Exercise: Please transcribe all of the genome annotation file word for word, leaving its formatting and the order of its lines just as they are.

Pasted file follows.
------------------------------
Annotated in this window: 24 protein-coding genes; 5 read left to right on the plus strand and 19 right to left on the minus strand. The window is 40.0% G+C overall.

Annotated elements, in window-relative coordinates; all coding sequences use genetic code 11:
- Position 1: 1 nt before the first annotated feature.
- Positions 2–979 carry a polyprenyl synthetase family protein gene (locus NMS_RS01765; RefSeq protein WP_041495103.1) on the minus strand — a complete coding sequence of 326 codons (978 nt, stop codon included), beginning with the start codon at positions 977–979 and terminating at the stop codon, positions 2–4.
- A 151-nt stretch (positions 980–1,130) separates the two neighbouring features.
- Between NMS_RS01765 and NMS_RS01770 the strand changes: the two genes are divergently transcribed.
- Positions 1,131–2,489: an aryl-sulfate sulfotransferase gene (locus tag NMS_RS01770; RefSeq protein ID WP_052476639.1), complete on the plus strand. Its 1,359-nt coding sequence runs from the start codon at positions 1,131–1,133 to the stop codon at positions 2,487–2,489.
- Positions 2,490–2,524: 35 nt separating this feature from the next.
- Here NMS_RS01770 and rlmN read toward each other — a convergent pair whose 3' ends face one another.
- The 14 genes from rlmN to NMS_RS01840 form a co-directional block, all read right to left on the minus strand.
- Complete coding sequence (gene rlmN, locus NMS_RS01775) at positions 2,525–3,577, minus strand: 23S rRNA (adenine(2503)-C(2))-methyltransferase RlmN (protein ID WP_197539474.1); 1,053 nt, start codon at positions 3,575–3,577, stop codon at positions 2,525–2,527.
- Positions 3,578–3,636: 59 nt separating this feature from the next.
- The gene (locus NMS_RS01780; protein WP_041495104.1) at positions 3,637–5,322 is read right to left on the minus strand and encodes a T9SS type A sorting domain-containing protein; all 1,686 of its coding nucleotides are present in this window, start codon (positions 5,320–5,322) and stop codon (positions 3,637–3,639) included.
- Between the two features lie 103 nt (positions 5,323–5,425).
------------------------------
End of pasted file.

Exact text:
Annotated in this window: 24 protein-coding genes; 5 read left to right on the plus strand and 19 right to left on the minus strand. The window is 40.0% G+C overall.

Annotated elements, in window-relative coordinates; all coding sequences use genetic code 11:
- Position 1: 1 nt before the first annotated feature.
- Positions 2–979 carry a polyprenyl synthetase family protein gene (locus NMS_RS01765; RefSeq protein WP_041495103.1) on the minus strand — a complete coding sequence of 326 codons (978 nt, stop codon included), beginning with the start codon at positions 977–979 and terminating at the stop codon, positions 2–4.
- A 151-nt stretch (positions 980–1,130) separates the two neighbouring features.
- Between NMS_RS01765 and NMS_RS01770 the strand changes: the two genes are divergently transcribed.
- Positions 1,131–2,489: an aryl-sulfate sulfotransferase gene (locus tag NMS_RS01770; RefSeq protein ID WP_052476639.1), complete on the plus strand. Its 1,359-nt coding sequence runs from the start codon at positions 1,131–1,133 to the stop codon at positions 2,487–2,489.
- Positions 2,490–2,524: 35 nt separating this feature from the next.
- Here NMS_RS01770 and rlmN read toward each other — a convergent pair whose 3' ends face one another.
- The 14 genes from rlmN to NMS_RS01840 form a co-directional block, all read right to left on the minus strand.
- Complete coding sequence (gene rlmN, locus NMS_RS01775) at positions 2,525–3,577, minus strand: 23S rRNA (adenine(2503)-C(2))-methyltransferase RlmN (protein ID WP_197539474.1); 1,053 nt, start codon at positions 3,575–3,577, stop codon at positions 2,525–2,527.
- Positions 3,578–3,636: 59 nt separating this feature from the next.
- The gene (locus NMS_RS01780; protein WP_041495104.1) at positions 3,637–5,322 is read right to left on the minus strand and encodes a T9SS type A sorting domain-containing protein; all 1,686 of its coding nucleotides are present in this window, start codon (positions 5,320–5,322) and stop codon (positions 3,637–3,639) included.
- Between the two features lie 103 nt (positions 5,323–5,425).